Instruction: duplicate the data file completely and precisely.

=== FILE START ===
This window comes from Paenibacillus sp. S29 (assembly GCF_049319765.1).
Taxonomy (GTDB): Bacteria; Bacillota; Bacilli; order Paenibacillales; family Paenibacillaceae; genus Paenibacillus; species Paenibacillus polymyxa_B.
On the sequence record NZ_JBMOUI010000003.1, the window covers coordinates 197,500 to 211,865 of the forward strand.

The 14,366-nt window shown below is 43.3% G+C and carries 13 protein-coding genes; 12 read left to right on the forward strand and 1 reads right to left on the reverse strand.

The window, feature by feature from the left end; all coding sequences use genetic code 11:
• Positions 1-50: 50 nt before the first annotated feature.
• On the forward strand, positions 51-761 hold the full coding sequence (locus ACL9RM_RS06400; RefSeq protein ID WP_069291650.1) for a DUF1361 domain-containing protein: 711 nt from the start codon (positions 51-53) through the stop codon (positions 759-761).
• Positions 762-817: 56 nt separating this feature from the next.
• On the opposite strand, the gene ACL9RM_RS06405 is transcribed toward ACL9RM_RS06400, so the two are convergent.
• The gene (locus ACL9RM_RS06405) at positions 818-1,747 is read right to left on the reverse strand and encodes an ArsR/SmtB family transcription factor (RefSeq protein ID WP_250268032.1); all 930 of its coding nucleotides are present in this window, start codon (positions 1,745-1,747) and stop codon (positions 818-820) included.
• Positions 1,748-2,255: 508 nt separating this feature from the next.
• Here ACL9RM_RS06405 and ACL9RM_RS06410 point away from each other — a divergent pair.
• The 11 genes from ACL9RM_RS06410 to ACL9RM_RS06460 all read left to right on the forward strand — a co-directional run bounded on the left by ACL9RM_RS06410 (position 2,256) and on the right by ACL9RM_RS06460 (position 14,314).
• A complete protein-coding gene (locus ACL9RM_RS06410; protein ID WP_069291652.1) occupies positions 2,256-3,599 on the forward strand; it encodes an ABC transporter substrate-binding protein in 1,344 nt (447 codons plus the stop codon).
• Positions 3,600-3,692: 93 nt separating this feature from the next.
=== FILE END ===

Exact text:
This window comes from Paenibacillus sp. S29 (assembly GCF_049319765.1).
Taxonomy (GTDB): Bacteria; Bacillota; Bacilli; order Paenibacillales; family Paenibacillaceae; genus Paenibacillus; species Paenibacillus polymyxa_B.
On the sequence record NZ_JBMOUI010000003.1, the window covers coordinates 197,500 to 211,865 of the forward strand.

The 14,366-nt window shown below is 43.3% G+C and carries 13 protein-coding genes; 12 read left to right on the forward strand and 1 reads right to left on the reverse strand.

The window, feature by feature from the left end; all coding sequences use genetic code 11:
• Positions 1-50: 50 nt before the first annotated feature.
• On the forward strand, positions 51-761 hold the full coding sequence (locus ACL9RM_RS06400; RefSeq protein ID WP_069291650.1) for a DUF1361 domain-containing protein: 711 nt from the start codon (positions 51-53) through the stop codon (positions 759-761).
• Positions 762-817: 56 nt separating this feature from the next.
• On the opposite strand, the gene ACL9RM_RS06405 is transcribed toward ACL9RM_RS06400, so the two are convergent.
• The gene (locus ACL9RM_RS06405) at positions 818-1,747 is read right to left on the reverse strand and encodes an ArsR/SmtB family transcription factor (RefSeq protein ID WP_250268032.1); all 930 of its coding nucleotides are present in this window, start codon (positions 1,745-1,747) and stop codon (positions 818-820) included.
• Positions 1,748-2,255: 508 nt separating this feature from the next.
• Here ACL9RM_RS06405 and ACL9RM_RS06410 point away from each other — a divergent pair.
• The 11 genes from ACL9RM_RS06410 to ACL9RM_RS06460 all read left to right on the forward strand — a co-directional run bounded on the left by ACL9RM_RS06410 (position 2,256) and on the right by ACL9RM_RS06460 (position 14,314).
• A complete protein-coding gene (locus ACL9RM_RS06410; protein ID WP_069291652.1) occupies positions 2,256-3,599 on the forward strand; it encodes an ABC transporter substrate-binding protein in 1,344 nt (447 codons plus the stop codon).
• Positions 3,600-3,692: 93 nt separating this feature from the next.